Granted, the experience of owning a motorcycle has changed me a little. Transportation, at least close to home or on weekends, has become a joyful experience rather than a chore. I’m able to clear my mind and relax after a ride. I might even call it a spiritual experience. I’ve become more comfortable wearing jeans and having grease on my hands. I’ve stepped away from the comforts of jazz and classical music, and spent more time listening to classic rock, like the Kansas piece that narrates this reflection. And I think I understand it better, because the parable upon which it is based is about us, not them. But more than anything else, I’ve been transformed by the simple truth that I have no idea what I’m doing.

Masquerading as a man with a reason
My charade is the event of the season
And if I claim to be a wise man, it surely means that I don’t know
On a stormy sea of moving emotion
Tossed about I’m like a ship on the ocean
I set a course for winds of fortune, but I hear the voices say

You see, driving a British vehicle more than 40 years old has its challenges: spark plugs get fouled up. Bolts fall off while I’m driving. Fuses blow. I leave puddles of oil in parking lots. But it has its advantages: I’m driving a piece of history. I have yet to drive anywhere (and I do mean anywhere) without being stopped in the parking lot for a chat. Old men tell me about their first motorcycles. Young women tell me about their grandfathers. Mechanics examine my engine and give me pointers. And despite the fact that I’m still learning how to maintain the thing, I know that I’m not alone.

Carry on, you will always remember
Carry on, nothing equals the splendor
Now your life’s no longer empty
Surely heaven waits for you

That, perhaps, has been the most wonderful element of the motorcycle experience, and it’s forced me to rethink how I define community, especially in the church. Riding on two wheels grants instant membership into a community of common understanding. Bikers wave at one another when passing on the street, no matter their age, gender, or experience. And a stop anywhere with other motorcycles in the parking lot suggests that I am among friends.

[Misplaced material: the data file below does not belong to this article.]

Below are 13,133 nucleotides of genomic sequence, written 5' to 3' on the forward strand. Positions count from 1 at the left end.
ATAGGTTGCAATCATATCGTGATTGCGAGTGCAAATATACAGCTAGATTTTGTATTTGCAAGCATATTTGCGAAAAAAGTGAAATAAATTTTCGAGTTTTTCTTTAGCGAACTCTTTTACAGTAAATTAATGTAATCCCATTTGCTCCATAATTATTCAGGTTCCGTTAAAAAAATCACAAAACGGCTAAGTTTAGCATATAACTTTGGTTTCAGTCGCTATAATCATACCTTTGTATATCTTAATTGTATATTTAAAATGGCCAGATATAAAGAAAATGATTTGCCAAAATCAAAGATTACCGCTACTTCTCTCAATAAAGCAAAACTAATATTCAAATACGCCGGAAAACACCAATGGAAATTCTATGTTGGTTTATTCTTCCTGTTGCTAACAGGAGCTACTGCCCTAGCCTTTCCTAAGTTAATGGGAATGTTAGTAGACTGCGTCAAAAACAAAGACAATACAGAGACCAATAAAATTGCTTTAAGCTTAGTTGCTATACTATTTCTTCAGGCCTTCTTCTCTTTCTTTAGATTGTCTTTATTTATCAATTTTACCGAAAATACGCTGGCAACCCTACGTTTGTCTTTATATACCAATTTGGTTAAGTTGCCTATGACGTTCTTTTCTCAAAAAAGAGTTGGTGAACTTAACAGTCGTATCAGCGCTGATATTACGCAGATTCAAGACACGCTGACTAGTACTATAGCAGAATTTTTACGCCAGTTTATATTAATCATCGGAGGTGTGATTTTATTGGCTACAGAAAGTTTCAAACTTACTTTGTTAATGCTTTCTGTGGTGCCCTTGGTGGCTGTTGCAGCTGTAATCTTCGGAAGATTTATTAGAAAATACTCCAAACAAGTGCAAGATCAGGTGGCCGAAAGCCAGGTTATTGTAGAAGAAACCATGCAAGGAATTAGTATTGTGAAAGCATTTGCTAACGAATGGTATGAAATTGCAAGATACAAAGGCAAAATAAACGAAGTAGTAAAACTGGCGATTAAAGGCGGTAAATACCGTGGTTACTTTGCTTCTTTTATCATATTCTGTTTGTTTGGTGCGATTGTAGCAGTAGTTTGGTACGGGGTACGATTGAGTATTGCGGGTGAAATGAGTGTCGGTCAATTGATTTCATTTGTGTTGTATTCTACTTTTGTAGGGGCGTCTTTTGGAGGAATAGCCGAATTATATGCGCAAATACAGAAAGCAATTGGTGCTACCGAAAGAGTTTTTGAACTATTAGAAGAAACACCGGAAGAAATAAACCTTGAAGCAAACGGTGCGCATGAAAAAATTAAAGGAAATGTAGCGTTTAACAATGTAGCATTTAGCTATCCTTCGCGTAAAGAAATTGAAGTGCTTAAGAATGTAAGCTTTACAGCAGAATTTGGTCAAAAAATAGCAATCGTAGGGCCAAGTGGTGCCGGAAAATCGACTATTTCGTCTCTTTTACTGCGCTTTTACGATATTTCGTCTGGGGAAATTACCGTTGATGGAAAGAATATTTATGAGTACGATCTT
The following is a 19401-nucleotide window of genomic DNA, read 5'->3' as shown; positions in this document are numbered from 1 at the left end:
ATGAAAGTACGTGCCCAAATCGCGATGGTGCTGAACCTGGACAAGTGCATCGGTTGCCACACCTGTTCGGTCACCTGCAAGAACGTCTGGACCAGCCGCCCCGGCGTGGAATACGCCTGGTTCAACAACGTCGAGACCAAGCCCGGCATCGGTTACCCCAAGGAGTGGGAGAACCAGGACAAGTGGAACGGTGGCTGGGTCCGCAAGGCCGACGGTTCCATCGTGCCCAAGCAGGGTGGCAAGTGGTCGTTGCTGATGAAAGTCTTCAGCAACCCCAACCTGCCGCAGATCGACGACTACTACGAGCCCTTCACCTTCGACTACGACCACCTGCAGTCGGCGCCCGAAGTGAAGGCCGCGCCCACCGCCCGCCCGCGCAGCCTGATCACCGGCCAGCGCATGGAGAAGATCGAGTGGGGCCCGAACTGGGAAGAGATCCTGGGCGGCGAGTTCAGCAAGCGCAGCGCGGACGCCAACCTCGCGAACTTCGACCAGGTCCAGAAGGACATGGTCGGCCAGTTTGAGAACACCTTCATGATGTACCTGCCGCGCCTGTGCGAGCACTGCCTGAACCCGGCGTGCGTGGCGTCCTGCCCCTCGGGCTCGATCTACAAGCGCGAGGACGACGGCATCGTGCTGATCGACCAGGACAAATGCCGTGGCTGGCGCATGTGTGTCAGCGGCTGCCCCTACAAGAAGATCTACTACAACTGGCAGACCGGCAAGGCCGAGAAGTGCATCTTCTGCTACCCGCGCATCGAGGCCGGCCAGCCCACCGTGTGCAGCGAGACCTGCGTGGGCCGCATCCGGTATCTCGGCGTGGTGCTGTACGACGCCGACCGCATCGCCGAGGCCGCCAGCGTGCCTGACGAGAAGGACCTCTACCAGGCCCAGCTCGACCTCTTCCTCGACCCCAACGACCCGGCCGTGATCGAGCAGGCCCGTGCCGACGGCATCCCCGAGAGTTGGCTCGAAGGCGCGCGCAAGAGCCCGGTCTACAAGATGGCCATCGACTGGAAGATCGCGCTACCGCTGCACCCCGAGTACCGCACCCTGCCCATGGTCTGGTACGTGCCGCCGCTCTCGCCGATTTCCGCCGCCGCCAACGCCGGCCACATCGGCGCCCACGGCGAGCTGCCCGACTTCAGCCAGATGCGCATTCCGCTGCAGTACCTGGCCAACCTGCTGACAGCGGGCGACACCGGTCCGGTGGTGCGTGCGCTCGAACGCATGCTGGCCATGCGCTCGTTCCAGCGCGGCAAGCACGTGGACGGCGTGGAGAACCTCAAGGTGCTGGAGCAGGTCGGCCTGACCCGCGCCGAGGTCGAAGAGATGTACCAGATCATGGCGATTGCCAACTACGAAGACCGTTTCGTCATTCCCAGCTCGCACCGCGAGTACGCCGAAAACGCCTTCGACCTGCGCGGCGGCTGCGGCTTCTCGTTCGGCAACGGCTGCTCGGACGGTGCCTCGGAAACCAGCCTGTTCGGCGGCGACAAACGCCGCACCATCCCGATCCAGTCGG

Carry on my wayward son,
There’ll be peace when you are done
Lay your weary head to rest
Don’t you cry no more

Where have you found community? Do you share my experience, or have you found help and comfort in another community or interest group? How can we, as Christians, learn from these unique communities? Let’s talk about it!

 

Addendum:

It seems only fair to share the song framing this reflection. But rather than the original, I want to share my favourite version, as recorded by the early 90’s all-female Christian band, Rachel Rachel. Kansas fans should recognize the guest soloist. 🙂

 

About Jesse Dymond

I'm a priest from the Diocese of Huron, serving as Online Community Coordinator for the Anglican Church of Canada. I have a lifelong interest in computer technology, and continue to pursue interdisciplinary studies in science and theology. I love composing and performing music, cooking, photography, sailing, and riding vintage motorcycles.
This entry was posted in The Common Area and tagged , , , , , , , . Bookmark the permalink.
Click on a tab to select how you'd like to leave your comment

Leave a Reply

Your email address will not be published. Required fields are marked *

cuirie-expediency